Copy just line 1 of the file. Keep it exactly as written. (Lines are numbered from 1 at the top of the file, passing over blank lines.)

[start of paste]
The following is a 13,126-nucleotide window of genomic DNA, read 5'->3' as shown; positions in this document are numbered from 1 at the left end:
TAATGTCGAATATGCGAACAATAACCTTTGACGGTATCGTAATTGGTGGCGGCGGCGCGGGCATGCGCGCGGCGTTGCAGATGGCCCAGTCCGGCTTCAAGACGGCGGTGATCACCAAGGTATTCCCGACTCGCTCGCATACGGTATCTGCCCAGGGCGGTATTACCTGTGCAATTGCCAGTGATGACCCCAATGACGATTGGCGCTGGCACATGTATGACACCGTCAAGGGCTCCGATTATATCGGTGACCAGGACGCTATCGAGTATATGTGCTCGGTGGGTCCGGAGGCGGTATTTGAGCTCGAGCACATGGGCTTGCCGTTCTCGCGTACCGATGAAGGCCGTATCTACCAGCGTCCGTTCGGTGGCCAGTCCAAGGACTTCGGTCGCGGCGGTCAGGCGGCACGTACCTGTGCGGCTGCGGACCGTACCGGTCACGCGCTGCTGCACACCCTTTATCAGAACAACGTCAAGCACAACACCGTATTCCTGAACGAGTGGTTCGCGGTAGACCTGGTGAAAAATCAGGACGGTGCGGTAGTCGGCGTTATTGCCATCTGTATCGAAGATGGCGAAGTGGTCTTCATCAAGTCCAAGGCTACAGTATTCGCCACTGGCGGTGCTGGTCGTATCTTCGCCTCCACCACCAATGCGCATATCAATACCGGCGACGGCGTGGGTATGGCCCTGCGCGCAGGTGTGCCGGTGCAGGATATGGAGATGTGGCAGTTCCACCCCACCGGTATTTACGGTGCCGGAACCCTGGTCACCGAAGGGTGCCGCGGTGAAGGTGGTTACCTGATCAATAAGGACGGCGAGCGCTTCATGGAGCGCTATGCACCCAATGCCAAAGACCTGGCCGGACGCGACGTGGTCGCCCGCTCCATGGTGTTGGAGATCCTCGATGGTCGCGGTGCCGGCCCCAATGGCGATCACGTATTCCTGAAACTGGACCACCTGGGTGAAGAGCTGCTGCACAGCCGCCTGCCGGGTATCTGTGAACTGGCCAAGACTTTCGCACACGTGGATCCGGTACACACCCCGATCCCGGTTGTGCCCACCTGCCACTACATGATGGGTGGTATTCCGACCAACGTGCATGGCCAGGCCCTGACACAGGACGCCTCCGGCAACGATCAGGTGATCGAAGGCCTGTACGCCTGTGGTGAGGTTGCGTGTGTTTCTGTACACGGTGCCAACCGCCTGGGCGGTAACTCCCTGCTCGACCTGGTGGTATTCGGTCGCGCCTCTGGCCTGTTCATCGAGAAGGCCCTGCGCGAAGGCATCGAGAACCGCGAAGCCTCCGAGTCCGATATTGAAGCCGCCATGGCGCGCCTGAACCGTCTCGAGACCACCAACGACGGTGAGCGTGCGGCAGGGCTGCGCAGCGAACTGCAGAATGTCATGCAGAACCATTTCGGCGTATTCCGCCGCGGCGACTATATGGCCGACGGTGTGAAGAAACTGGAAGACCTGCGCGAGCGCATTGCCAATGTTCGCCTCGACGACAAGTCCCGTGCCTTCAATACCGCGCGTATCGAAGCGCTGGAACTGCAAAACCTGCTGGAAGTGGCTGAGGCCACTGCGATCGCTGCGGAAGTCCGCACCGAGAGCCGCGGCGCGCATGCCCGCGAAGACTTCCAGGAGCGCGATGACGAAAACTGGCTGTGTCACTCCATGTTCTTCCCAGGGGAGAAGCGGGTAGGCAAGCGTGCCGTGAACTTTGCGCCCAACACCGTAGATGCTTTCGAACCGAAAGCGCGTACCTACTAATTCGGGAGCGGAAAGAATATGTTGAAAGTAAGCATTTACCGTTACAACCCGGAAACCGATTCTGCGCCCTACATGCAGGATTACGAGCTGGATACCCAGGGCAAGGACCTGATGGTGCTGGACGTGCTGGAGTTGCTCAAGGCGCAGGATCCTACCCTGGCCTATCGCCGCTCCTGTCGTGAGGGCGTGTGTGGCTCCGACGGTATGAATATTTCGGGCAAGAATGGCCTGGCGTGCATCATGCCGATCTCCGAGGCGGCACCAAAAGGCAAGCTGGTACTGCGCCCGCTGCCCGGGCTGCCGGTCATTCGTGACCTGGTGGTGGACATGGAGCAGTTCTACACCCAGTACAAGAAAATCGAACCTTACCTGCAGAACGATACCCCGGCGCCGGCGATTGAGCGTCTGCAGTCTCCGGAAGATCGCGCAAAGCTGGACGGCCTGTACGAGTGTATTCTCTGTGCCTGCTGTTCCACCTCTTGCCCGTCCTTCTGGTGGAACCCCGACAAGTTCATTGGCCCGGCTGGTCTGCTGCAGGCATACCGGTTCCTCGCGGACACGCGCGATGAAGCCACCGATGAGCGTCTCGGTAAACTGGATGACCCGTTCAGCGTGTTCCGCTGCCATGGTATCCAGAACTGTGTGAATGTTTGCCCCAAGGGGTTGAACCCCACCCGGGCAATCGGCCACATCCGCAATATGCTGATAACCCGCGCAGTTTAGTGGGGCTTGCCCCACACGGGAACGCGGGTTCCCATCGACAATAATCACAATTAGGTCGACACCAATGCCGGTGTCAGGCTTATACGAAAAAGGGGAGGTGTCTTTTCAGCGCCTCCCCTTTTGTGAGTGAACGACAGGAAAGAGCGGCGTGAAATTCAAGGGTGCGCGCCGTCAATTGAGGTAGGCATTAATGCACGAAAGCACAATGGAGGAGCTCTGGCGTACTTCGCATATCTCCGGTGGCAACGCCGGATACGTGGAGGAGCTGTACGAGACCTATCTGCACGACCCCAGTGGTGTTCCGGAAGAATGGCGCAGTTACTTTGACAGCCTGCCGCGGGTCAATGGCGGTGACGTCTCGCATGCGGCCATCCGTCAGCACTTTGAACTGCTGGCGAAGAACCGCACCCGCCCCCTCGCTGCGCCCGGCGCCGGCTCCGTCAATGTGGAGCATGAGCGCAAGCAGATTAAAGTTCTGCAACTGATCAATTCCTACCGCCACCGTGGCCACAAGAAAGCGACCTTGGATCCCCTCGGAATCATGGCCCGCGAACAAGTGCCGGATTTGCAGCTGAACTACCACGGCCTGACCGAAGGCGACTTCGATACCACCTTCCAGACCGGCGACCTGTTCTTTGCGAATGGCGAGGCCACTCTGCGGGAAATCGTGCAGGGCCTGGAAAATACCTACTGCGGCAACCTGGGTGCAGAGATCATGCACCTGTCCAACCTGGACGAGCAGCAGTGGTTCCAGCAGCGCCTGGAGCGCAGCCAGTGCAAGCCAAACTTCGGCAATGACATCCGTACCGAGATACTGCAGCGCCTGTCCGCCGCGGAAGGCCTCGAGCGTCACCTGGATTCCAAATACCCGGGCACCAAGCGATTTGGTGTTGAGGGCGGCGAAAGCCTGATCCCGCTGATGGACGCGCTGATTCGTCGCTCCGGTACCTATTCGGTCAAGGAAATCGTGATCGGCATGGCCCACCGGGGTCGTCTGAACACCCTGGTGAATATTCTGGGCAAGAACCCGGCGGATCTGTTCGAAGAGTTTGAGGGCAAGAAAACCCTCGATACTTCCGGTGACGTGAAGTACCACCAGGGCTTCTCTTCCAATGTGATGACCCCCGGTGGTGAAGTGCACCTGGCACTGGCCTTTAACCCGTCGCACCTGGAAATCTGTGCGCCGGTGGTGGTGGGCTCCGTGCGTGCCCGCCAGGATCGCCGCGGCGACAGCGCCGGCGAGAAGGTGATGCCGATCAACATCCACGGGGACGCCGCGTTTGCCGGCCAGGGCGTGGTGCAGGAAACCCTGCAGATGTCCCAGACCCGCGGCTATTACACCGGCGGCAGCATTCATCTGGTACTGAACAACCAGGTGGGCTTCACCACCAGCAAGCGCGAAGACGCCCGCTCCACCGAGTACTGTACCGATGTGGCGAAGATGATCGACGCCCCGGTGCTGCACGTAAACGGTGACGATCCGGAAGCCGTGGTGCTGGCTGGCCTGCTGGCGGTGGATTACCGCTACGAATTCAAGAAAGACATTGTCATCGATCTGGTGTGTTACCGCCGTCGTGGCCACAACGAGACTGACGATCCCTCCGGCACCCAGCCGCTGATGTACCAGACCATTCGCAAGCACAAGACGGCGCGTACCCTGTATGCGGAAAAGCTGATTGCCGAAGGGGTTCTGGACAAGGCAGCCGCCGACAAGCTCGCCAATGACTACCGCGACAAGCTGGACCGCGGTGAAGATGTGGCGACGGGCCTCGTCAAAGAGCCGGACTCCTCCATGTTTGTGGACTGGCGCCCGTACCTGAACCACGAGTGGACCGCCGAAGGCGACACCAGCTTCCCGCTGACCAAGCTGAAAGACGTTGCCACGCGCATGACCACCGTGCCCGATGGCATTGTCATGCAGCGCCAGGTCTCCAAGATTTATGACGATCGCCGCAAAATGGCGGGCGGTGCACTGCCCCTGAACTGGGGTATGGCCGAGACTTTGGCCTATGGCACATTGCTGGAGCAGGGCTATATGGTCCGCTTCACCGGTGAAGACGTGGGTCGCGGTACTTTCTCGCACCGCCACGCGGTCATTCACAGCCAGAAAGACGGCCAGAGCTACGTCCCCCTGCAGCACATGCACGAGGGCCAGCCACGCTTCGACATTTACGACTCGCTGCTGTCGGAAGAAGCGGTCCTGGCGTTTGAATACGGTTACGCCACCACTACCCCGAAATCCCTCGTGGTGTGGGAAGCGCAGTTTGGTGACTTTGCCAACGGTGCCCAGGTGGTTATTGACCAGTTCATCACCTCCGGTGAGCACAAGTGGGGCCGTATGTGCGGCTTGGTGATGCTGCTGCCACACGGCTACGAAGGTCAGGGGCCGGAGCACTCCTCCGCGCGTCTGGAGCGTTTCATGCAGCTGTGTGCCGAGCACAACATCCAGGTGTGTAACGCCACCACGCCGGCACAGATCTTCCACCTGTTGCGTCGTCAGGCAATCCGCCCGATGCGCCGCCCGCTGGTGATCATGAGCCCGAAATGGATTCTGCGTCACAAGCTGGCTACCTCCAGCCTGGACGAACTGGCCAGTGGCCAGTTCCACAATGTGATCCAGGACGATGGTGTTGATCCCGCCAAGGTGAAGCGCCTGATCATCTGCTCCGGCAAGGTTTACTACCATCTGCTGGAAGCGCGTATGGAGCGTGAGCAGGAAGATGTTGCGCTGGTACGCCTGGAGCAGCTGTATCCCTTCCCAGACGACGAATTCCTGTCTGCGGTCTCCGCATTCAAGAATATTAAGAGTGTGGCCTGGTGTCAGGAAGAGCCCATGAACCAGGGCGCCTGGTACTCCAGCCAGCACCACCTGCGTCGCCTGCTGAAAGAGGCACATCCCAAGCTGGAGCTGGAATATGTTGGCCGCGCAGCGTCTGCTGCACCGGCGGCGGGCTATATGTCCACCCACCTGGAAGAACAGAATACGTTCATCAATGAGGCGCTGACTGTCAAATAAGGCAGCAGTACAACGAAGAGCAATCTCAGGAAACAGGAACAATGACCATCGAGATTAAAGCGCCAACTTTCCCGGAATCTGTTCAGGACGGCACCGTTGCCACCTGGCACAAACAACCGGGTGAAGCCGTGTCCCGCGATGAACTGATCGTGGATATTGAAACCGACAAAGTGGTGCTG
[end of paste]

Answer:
The following is a 13,126-nucleotide window of genomic DNA, read 5'->3' as shown; positions in this document are numbered from 1 at the left end: